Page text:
Tuesday, April 14, 2009

Minnesota as food safety first responders - always!

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“When food illnesses reported, Minnesota team gets the call”

By Julie Schmit and Elizabeth Weise, USA Today, March 6, 2009

The last few years has brought several foodborne disease outbreaks of national importance. In the summer of 2008, there was a salmonella outbreak involving hot peppers. In winter of 2009, a salmonella outbreak involving peanuts. Why are we hearing about so many outbreaks? One answer is that they are being detected more and more thanks to more sophisticated testing. But how are they detected?

Minnesota is a leader in foodborne illness outbreak investigation. Minnesota is one of ten states that receive extra funds to track foodborne diseases. These extra funds help the Minnesota department of health detect and respond to outbreaks at a faster pace.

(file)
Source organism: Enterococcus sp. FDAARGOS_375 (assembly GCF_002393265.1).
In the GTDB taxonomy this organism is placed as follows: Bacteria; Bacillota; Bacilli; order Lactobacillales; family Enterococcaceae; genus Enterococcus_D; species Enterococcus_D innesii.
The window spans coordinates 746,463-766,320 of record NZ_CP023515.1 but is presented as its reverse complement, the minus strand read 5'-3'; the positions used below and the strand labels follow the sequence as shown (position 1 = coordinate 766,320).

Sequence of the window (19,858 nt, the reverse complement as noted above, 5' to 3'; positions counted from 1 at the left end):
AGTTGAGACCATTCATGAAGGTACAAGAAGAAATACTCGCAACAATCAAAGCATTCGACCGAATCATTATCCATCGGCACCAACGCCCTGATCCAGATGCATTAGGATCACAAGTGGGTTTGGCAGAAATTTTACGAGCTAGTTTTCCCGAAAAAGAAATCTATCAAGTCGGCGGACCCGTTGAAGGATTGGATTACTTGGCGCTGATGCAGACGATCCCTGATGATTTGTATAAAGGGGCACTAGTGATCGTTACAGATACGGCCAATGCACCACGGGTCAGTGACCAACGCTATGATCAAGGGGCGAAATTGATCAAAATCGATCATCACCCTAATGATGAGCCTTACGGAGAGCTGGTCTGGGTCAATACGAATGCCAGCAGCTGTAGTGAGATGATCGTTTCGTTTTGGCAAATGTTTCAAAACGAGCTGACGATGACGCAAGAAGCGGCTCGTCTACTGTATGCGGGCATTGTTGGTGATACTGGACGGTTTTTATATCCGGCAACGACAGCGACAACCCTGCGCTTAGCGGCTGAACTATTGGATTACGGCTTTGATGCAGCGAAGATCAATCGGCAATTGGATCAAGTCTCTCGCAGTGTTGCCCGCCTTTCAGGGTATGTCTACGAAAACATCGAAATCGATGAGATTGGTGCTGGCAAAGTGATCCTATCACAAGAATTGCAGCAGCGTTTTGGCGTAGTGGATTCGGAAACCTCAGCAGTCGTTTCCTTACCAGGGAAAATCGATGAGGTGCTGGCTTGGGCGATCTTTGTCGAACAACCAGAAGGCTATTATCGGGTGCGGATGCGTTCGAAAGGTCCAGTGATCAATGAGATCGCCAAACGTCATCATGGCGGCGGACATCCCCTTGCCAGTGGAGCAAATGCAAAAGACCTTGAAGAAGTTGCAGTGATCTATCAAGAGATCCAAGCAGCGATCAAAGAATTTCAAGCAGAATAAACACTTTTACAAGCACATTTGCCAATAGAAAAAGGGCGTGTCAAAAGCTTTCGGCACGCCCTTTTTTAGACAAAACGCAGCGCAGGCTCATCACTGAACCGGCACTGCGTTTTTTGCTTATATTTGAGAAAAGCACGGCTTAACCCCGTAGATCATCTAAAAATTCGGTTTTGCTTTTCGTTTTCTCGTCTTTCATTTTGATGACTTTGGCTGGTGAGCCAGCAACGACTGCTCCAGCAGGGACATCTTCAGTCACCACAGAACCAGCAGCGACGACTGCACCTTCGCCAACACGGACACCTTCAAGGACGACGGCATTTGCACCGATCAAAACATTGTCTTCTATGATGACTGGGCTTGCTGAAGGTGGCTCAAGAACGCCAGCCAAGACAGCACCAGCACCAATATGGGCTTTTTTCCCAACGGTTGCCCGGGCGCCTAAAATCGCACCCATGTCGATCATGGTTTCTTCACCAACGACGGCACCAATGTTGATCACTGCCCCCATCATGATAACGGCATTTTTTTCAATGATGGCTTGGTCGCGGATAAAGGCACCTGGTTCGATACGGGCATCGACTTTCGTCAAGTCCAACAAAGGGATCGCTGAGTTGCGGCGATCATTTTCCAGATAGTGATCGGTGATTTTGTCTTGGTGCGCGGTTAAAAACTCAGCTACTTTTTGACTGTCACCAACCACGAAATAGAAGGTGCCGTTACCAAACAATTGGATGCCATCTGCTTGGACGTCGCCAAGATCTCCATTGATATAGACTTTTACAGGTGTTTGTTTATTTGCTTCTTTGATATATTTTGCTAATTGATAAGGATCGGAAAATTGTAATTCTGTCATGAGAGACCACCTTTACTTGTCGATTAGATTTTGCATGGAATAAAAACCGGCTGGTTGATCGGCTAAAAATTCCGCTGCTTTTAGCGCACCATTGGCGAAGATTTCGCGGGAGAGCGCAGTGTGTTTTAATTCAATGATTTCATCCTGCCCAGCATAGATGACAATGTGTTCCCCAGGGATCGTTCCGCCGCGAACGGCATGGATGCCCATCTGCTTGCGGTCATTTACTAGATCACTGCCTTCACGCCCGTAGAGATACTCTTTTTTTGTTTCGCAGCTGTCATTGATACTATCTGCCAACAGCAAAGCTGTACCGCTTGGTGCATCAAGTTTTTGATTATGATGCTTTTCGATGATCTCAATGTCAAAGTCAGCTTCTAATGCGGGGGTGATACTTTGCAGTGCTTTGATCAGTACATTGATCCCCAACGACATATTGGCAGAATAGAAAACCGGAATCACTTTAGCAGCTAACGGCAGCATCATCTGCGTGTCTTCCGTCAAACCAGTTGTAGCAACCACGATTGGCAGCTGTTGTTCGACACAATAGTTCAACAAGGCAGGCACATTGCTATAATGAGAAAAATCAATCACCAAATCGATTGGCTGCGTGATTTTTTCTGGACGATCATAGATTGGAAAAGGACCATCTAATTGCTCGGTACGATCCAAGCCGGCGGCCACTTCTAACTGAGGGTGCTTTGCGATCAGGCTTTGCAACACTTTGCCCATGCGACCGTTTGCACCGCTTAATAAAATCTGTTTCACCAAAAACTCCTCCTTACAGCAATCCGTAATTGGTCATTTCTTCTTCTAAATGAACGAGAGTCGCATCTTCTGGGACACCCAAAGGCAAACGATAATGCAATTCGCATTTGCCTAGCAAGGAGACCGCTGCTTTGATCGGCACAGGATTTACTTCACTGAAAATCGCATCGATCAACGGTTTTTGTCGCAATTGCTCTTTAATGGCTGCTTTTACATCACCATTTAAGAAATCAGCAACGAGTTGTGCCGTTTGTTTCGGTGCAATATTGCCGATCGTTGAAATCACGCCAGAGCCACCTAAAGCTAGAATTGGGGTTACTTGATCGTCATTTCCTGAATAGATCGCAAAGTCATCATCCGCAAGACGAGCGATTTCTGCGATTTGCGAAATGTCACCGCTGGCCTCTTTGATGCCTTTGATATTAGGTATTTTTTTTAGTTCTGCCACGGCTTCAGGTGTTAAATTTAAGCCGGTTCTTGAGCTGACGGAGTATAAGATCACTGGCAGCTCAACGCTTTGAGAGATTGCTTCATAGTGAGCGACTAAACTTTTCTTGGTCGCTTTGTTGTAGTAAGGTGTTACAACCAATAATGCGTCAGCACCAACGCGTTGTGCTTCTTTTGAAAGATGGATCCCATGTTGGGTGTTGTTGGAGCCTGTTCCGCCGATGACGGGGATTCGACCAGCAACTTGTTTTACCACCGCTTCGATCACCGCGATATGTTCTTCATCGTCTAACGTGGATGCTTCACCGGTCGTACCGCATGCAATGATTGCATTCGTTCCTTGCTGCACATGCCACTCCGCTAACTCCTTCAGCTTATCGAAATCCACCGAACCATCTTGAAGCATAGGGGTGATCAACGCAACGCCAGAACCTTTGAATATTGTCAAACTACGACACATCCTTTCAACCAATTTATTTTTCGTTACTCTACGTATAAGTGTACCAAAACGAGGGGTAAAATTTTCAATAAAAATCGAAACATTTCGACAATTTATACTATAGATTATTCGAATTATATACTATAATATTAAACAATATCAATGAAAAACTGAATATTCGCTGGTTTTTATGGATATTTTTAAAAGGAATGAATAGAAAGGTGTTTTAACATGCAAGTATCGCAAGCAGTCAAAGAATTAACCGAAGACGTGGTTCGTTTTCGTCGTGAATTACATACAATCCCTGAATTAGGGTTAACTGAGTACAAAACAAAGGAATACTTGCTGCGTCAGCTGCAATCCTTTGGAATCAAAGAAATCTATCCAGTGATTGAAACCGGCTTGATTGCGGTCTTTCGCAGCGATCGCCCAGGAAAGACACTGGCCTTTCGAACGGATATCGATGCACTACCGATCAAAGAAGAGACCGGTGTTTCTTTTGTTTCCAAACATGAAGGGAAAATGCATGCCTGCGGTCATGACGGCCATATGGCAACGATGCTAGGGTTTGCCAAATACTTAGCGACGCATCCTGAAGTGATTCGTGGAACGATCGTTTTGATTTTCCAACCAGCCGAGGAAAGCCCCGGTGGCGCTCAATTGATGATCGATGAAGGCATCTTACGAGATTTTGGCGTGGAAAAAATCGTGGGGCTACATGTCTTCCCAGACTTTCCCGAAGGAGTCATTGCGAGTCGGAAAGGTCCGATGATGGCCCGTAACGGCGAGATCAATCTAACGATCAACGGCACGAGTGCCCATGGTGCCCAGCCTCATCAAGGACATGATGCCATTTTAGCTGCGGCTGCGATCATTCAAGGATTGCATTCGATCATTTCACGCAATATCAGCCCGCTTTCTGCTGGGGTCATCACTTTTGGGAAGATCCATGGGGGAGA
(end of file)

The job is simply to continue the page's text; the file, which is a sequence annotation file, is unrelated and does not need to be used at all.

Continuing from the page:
What does foodborne illness outbreak response entail? First, complaints come into the local or state health department. In most cases, there must be at least two complaints to merit an investigation into the food product. When someone gets sick and goes to the doctor, a stool sample is collected which is sent to the public health lab for testing. If the sample is positive for salmonella or E. coli, “state investigators go to work.” The next phase is interviewing patients to find common foods eaten. The answers to these interviews are pieced together to find the source of the outbreak. In Minnesota, “Team Diarrhea,” a group of grad students, conducts the interviews.

This process seems straightforward enough.. so why the delays? Many health departments are underfunded or understaffed for foodborne illness investigation, and therefore they may have to prioritize between a foodborne illness outbreak and a whooping cough outbreak. Cited in this article, Tim Jones, epidemiologist in Tennessee, notes that “food safety is about the same everywhere” but the capacity to detect and respond to outbreaks is what differs.

The bottom line is that less money and less staff equals less investigation of complaints, less testing of samples, less inspection of sites, and decreased ability to respond to outbreaks, much less prevent them.

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